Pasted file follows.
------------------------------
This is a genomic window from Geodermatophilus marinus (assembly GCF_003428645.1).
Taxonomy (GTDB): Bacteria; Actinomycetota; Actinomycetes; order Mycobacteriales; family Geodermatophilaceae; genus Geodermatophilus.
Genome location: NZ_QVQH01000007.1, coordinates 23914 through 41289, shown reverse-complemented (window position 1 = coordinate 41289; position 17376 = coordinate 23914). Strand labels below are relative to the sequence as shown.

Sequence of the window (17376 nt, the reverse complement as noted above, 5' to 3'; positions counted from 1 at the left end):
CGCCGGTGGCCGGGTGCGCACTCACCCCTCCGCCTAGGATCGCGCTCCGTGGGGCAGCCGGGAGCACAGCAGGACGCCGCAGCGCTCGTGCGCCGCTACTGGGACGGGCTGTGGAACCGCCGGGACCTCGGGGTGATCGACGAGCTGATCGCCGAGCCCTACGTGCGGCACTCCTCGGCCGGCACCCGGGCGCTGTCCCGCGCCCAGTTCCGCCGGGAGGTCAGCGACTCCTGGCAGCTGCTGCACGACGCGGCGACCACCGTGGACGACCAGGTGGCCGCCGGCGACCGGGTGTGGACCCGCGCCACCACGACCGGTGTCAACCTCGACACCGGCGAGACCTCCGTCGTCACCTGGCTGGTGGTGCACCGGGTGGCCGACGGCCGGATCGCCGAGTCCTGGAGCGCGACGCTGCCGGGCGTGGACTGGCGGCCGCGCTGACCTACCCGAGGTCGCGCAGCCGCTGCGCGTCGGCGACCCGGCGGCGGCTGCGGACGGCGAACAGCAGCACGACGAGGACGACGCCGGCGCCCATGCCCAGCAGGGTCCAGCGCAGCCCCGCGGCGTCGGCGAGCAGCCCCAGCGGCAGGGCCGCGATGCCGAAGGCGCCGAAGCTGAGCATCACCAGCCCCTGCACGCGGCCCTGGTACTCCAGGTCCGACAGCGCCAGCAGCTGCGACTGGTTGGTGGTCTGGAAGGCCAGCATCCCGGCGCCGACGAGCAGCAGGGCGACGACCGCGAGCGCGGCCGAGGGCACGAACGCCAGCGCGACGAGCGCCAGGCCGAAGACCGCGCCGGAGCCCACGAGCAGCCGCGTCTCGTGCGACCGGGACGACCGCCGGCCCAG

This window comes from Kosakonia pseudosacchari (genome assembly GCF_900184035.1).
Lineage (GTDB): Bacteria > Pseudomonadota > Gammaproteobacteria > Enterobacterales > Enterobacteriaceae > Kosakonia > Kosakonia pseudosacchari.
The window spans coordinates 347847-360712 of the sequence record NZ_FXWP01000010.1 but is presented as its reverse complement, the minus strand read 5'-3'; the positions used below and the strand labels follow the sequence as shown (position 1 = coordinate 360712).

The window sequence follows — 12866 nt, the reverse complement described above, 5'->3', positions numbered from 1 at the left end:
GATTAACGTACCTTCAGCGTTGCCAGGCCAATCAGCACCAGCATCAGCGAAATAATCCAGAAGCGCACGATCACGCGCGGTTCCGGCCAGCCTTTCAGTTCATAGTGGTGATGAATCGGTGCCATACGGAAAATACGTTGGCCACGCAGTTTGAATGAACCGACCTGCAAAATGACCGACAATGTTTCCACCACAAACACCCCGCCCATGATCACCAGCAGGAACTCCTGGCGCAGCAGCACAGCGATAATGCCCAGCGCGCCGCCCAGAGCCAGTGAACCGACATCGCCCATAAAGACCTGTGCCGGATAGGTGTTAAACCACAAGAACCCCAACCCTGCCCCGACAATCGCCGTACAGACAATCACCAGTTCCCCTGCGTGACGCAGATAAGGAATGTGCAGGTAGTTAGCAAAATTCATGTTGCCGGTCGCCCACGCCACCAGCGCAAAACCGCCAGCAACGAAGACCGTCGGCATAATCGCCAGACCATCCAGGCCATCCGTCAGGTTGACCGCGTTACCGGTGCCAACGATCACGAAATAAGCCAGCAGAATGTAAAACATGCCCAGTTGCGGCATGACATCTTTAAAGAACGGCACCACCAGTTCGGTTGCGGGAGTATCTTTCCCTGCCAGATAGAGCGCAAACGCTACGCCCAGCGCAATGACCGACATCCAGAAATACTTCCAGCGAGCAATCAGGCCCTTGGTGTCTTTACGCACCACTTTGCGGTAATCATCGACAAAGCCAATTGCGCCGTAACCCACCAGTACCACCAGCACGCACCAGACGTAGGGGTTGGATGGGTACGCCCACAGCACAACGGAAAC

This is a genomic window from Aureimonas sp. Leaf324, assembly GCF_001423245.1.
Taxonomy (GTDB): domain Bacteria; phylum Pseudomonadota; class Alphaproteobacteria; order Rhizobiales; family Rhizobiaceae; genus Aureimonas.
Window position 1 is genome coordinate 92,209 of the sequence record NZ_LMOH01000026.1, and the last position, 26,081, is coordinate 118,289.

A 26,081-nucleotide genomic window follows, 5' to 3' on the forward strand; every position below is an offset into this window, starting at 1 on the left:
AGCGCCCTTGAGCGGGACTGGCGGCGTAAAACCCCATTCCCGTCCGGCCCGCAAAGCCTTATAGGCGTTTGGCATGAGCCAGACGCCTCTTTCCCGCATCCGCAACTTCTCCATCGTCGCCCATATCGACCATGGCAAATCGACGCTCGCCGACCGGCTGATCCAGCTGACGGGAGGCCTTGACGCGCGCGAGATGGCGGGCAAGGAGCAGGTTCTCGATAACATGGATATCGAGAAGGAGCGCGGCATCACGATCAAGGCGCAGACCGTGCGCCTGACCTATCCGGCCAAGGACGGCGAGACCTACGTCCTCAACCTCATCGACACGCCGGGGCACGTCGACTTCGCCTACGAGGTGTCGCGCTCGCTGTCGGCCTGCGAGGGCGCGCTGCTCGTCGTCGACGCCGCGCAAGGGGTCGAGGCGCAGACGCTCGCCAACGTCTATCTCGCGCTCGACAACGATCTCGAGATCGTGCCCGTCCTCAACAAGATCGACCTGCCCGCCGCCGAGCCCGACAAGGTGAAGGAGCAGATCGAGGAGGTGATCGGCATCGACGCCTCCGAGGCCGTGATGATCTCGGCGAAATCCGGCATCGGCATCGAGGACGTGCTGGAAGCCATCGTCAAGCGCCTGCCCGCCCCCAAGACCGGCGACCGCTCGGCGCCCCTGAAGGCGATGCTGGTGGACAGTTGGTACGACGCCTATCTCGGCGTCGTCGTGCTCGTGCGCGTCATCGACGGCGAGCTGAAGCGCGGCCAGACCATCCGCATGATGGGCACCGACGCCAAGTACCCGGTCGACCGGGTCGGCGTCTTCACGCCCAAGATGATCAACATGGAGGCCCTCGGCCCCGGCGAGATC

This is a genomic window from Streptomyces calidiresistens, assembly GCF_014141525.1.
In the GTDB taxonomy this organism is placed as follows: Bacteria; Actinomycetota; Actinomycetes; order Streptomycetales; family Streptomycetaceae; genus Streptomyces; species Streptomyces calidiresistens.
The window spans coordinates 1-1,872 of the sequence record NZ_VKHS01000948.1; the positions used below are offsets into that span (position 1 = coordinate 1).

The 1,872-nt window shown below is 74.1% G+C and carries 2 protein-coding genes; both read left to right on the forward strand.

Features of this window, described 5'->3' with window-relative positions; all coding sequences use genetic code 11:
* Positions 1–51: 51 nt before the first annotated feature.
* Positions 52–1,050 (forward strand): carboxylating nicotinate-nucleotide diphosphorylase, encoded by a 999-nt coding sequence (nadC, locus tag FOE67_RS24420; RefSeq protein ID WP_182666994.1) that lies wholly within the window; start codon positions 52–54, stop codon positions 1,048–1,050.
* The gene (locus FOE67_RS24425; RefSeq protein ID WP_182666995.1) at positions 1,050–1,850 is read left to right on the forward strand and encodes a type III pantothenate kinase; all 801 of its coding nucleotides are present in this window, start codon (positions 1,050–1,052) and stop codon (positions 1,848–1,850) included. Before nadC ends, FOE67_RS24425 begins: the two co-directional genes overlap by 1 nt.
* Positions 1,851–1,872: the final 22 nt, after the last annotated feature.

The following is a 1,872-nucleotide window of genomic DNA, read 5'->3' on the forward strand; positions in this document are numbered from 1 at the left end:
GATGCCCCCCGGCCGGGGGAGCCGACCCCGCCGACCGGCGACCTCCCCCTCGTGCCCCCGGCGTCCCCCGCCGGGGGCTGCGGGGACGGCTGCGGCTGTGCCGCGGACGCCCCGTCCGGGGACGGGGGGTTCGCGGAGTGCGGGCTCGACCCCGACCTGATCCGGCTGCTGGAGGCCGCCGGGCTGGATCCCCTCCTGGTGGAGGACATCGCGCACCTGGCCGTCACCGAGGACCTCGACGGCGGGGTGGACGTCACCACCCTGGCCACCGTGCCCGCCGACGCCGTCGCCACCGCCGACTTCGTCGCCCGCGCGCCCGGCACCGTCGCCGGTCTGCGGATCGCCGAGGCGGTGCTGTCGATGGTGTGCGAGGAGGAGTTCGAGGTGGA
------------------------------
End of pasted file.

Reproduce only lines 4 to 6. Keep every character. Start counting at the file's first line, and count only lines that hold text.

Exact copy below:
Sequence of the window (17376 nt, the reverse complement as noted above, 5' to 3'; positions counted from 1 at the left end):
CGCCGGTGGCCGGGTGCGCACTCACCCCTCCGCCTAGGATCGCGCTCCGTGGGGCAGCCGGGAGCACAGCAGGACGCCGCAGCGCTCGTGCGCCGCTACTGGGACGGGCTGTGGAACCGCCGGGACCTCGGGGTGATCGACGAGCTGATCGCCGAGCCCTACGTGCGGCACTCCTCGGCCGGCACCCGGGCGCTGTCCCGCGCCCAGTTCCGCCGGGAGGTCAGCGACTCCTGGCAGCTGCTGCACGACGCGGCGACCACCGTGGACGACCAGGTGGCCGCCGGCGACCGGGTGTGGACCCGCGCCACCACGACCGGTGTCAACCTCGACACCGGCGAGACCTCCGTCGTCACCTGGCTGGTGGTGCACCGGGTGGCCGACGGCCGGATCGCCGAGTCCTGGAGCGCGACGCTGCCGGGCGTGGACTGGCGGCCGCGCTGACCTACCCGAGGTCGCGCAGCCGCTGCGCGTCGGCGACCCGGCGGCGGCTGCGGACGGCGAACAGCAGCACGACGAGGACGACGCCGGCGCCCATGCCCAGCAGGGTCCAGCGCAGCCCCGCGGCGTCGGCGAGCAGCCCCAGCGGCAGGGCCGCGATGCCGAAGGCGCCGAAGCTGAGCATCACCAGCCCCTGCACGCGGCCCTGGTACTCCAGGTCCGACAGCGCCAGCAGCTGCGACTGGTTGGTGGTCTGGAAGGCCAGCATCCCGGCGCCGACGAGCAGCAGGGCGACGACCGCGAGCGCGGCCGAGGGCACGAACGCCAGCGCGACGAGCGCCAGGCCGAAGACCGCGCCGGAGCCCACGAGCAGCCGCGTCTCGTGCGACCGGGACGACCGCCGGCCCAG

This window comes from Kosakonia pseudosacchari (genome assembly GCF_900184035.1).